Farmers have been hurt by weather conditions, declining commodity prices, and now, China’s vow to stop purchasing U.S. agricultural products. More farmers are engaging in agritourism, which gives paying visitors a look inside farm life, to help offset their losses.
Tourist entertainments include corn mazes, fruit and vegetable picking, goat yoga, and pizza nights on the farm. Some are even opening their doors to Airbnb guests.
Taylor Huffman, a 3rd generation farmer who runs Lawyer’s Winterbrook Farm in Maryland, told Axios that half her income is derived from the range of activities they now offer, from pumpkin-picking to ziplining. “Hands down we would not be able to pay our bills without it,” she said.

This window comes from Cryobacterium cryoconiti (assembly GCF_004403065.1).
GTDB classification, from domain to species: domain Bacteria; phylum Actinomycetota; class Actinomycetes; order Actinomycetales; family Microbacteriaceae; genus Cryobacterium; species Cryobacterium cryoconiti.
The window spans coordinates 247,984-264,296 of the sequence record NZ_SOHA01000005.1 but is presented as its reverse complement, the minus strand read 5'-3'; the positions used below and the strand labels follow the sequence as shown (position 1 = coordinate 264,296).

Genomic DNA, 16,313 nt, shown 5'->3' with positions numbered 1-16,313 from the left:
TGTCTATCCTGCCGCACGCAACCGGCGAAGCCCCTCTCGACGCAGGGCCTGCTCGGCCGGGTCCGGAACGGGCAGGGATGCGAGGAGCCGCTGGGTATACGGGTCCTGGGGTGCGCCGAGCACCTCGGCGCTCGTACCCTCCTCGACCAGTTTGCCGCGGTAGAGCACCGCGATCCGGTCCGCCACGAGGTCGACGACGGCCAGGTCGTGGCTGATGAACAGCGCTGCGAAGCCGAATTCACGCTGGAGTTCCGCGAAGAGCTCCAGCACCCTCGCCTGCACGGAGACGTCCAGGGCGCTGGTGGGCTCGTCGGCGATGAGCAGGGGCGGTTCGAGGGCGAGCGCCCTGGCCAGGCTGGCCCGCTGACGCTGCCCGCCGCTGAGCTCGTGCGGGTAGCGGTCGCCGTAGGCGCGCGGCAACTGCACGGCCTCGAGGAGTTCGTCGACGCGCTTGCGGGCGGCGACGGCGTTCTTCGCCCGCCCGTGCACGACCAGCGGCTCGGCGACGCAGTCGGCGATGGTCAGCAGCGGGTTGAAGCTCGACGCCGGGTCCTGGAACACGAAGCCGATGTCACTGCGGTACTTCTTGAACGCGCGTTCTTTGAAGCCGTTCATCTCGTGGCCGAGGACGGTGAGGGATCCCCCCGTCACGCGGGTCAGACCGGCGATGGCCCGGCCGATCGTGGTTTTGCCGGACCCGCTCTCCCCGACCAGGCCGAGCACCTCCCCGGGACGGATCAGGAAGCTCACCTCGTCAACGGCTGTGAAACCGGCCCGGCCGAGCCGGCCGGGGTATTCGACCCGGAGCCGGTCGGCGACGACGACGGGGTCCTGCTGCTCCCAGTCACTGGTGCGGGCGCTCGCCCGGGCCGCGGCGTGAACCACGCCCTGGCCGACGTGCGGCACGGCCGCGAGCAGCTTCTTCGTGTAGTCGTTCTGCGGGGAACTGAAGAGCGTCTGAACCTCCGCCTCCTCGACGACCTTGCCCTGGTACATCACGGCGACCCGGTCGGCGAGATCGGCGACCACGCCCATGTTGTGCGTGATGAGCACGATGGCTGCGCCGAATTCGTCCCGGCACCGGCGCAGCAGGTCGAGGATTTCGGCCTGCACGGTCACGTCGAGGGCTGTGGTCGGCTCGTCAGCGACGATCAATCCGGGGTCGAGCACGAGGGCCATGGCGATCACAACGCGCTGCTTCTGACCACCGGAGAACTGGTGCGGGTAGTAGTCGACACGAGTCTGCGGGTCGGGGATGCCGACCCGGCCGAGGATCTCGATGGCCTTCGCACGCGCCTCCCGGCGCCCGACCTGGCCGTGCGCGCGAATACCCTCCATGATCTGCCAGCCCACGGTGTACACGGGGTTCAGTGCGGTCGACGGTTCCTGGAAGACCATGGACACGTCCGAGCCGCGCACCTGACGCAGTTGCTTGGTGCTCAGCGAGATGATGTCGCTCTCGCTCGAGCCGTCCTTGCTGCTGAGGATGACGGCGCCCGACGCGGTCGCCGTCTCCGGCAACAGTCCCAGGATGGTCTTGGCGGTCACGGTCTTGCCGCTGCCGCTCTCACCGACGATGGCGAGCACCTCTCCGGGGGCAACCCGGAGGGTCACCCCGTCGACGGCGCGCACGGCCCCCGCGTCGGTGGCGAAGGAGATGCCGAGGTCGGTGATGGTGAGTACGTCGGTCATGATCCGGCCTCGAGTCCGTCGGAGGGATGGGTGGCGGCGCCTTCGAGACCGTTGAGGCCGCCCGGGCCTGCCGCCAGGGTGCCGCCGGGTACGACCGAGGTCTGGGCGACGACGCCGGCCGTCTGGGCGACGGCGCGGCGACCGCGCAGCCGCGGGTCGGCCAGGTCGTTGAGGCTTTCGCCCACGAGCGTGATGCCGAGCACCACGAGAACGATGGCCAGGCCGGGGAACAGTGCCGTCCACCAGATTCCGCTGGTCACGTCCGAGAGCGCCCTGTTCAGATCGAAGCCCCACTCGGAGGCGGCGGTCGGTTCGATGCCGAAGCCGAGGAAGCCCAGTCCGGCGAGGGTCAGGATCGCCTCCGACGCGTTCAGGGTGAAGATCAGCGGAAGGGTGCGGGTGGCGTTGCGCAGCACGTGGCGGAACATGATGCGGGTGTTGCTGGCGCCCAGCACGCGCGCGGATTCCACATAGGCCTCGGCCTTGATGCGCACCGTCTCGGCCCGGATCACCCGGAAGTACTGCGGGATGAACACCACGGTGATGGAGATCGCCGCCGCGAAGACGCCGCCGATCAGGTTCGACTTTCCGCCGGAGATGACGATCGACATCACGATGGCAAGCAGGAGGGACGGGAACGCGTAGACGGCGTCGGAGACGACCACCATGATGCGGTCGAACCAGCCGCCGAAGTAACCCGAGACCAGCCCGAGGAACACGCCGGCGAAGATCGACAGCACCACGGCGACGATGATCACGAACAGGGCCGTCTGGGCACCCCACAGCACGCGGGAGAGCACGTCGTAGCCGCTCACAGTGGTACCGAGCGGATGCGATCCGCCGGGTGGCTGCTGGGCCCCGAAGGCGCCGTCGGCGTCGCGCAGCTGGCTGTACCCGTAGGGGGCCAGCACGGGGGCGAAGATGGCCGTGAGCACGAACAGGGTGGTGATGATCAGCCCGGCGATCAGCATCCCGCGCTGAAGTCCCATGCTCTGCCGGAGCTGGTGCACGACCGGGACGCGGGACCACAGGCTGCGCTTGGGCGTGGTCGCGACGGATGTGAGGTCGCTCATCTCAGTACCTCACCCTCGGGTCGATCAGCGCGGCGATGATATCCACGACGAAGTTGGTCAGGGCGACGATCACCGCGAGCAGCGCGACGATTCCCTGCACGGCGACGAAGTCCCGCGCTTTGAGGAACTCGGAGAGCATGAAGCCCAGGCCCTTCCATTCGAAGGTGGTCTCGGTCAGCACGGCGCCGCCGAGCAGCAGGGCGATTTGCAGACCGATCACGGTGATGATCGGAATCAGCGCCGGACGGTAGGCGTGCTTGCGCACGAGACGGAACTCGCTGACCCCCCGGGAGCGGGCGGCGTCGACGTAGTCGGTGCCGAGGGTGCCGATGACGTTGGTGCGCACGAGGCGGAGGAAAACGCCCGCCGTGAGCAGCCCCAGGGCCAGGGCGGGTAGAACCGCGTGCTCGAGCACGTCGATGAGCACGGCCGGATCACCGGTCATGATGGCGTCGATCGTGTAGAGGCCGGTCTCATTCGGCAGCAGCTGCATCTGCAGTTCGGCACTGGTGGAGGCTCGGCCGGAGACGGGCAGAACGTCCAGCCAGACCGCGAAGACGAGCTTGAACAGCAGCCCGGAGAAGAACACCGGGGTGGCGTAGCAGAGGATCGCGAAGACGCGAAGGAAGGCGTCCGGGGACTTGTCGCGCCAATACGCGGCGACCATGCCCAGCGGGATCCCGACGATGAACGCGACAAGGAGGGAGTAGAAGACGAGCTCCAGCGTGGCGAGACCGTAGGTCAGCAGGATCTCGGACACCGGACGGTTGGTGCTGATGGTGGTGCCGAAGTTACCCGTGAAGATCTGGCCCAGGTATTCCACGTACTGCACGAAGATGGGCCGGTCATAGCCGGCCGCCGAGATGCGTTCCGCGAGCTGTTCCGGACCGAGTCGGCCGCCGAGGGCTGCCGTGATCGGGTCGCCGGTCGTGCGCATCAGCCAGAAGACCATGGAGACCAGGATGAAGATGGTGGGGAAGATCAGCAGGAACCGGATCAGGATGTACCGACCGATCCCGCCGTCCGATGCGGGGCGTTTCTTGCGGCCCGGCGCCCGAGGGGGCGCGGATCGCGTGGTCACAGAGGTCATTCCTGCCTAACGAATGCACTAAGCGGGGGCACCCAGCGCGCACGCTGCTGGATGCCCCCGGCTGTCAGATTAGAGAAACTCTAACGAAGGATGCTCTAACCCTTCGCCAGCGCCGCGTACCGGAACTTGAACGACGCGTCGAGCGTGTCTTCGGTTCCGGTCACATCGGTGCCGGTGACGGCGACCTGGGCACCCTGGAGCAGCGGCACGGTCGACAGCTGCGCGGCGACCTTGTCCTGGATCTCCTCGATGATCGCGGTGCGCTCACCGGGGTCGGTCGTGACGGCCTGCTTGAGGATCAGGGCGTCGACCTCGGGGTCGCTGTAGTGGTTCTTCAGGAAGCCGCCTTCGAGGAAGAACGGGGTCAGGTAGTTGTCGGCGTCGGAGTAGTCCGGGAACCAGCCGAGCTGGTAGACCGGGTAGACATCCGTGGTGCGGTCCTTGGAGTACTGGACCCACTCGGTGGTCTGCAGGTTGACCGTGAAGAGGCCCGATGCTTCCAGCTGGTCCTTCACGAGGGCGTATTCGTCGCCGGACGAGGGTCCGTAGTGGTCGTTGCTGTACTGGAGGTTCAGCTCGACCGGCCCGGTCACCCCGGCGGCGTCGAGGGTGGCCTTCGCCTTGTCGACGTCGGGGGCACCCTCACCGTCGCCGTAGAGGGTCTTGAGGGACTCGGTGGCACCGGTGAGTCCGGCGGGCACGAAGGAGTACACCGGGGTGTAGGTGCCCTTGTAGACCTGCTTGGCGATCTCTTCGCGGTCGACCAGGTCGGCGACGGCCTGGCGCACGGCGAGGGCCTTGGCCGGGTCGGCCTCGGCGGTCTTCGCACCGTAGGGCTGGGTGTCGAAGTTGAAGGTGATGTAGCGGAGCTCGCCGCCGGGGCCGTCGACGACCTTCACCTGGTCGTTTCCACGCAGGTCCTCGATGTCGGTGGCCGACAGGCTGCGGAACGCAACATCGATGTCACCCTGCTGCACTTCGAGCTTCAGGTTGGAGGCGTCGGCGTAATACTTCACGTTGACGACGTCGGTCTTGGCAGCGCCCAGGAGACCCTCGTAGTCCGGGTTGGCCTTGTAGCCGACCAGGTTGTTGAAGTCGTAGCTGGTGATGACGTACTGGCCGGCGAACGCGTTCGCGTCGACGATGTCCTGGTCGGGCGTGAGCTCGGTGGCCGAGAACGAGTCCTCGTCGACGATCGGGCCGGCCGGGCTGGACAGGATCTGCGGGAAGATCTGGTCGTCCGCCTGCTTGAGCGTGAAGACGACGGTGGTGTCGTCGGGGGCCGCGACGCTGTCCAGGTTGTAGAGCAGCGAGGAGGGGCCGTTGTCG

The Denver Post reported that adding a tourism component to a farm can bring in up to $36,000 in revenue (not profit) a year, but it can have expensive startup costs.
“The level of interest [in hemp] I get is an exact reflection of the farm economy,” said Todd Van Hoose, CEO of the Farm Credit Council. “People are desperately trying to figure out, is there something else they can do to make a little money out here?”
Although the Trump administration has attempted to compensate farmers for the ongoing trade wars, half of the federal aid went to the biggest and richest farms, according to a study by the Environmental Working Group.